The HHS Office of Civil Rights (OCR) today launched phase two of its HIPAA audit program. For IT service providers, it's an ideal time to check in with healthcare customers as well as technology vendors to double-check a range of HIPAA-related variables, including s0-called business associate agreements.
For starters, make sure spam filters don't accidentally block emails from the Office of Civil Rights (the address to allow for: [email protected]) to your clientele in the healthcare vertical. Generally speaking, it sounds like organizations targeted for potential audits will have 14 days to reply to the initial OCR outreach. Not replying doesn't excuse an organization from an audit.
OCR started sending out email address verification letters on March 21, 2016 and will continue the process throughout the week. Those letters will be followed by a questionnaire, FierceHealthIT reported. Roughly 200 desk and on-site audits are expected to occur in 2016, the site added, and it sounds like on-site audits will extend beyond that time.
As part of the process, government regulators will be checking to see how each organization addresses privacy, security and breach notification rules.
Recent HIPAA Fines
Even before Phase Two audits started, HIPAA-related fines have been surfacing in recent weeks -- though many of the alleged violations occurred several years ago.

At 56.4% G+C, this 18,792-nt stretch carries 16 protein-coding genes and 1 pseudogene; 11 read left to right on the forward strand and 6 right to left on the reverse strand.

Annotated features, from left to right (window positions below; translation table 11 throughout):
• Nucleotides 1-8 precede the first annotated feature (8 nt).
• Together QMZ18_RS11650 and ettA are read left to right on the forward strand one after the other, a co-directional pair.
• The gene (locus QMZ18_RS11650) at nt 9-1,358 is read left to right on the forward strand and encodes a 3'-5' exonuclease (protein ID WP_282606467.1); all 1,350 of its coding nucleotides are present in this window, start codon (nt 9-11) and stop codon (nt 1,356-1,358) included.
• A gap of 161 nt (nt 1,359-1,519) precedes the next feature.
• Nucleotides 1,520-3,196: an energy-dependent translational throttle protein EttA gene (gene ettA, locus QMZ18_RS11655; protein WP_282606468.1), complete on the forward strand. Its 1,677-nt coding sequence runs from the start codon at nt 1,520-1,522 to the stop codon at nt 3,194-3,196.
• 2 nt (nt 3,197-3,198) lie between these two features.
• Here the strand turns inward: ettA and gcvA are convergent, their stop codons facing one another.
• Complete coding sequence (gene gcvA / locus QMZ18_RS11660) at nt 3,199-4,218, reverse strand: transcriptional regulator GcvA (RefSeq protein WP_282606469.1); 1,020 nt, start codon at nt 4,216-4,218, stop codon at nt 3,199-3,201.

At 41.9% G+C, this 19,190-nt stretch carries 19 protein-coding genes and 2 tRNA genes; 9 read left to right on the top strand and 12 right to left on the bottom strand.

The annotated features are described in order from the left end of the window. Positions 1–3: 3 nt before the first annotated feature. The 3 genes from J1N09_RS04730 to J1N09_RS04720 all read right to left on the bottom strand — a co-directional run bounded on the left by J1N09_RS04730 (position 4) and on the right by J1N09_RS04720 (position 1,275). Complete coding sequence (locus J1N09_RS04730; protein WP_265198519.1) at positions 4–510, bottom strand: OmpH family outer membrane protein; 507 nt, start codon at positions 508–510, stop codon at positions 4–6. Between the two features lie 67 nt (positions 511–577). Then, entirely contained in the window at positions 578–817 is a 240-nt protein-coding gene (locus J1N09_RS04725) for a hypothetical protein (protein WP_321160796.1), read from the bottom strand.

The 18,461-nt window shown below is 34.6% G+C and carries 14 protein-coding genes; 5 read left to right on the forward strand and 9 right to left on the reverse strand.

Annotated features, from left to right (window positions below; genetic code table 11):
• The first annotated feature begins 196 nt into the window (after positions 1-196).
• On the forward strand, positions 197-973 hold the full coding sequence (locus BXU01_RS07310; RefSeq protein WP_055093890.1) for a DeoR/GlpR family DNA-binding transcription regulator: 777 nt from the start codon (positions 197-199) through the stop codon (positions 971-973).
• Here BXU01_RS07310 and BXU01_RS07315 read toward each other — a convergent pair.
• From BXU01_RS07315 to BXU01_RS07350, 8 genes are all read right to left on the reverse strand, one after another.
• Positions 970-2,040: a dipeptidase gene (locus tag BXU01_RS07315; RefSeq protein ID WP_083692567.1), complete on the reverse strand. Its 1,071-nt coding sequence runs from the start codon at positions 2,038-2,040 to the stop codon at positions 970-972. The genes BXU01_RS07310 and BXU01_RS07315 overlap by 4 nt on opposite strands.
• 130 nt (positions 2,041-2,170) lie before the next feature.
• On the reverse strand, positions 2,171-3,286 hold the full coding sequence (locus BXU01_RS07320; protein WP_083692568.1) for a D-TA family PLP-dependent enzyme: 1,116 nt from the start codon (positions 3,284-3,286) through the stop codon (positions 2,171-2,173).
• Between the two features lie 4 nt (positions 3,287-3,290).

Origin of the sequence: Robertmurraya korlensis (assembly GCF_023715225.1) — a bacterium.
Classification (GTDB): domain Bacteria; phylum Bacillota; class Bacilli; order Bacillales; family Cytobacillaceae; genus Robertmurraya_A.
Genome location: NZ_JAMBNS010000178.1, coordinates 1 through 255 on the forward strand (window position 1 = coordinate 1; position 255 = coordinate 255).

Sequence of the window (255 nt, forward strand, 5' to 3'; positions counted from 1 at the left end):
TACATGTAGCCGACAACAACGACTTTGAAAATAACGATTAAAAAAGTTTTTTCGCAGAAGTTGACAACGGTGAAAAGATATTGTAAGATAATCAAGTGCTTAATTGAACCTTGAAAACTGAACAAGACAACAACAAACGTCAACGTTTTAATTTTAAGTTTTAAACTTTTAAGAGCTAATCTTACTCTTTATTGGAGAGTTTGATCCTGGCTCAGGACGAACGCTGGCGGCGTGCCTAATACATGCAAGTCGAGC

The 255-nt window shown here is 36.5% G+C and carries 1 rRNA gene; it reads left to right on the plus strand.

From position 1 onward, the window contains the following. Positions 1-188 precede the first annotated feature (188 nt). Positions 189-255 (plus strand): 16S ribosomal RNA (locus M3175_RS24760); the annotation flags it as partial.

For instance, North Memorial Health Care of Minnesota paid a $1.55 million fine after a laptop with patient data was stolen in 2012, putting protective data at risk, HealthData Management reported. About 30 organizations now have agreed to such sanctions after OCR determined they were essentially ignoring HIPAA, the site added.
On the one hand, 30 organizations taking a hit is a small figure -- considering the thousands of healthcare-related businesses and entities that must comply with HIPAA. But on the other hand, healthcare organizations and their partner ecosystems can't rest on their laurels when the stakes are so high.
In recent years, many IT service providers have struggled to understand whether they are at risk for erroneously handling customers' patient data. Many of the concerns surfaced in 2014, when so-called Omnibus Rule changes involving "business associates" kicked in.
Those rules showed that IT service providers could face penalties of $100 to $50,000 per violation involving a HIPAA customer.
As the OCR launches new audits now, it's prime time for IT service providers to double-check their business associate agreements while working in the healthcare vertical. IT service providers can also reach out to HIPAA-centric organizations like Compliancy Group for potential guidance.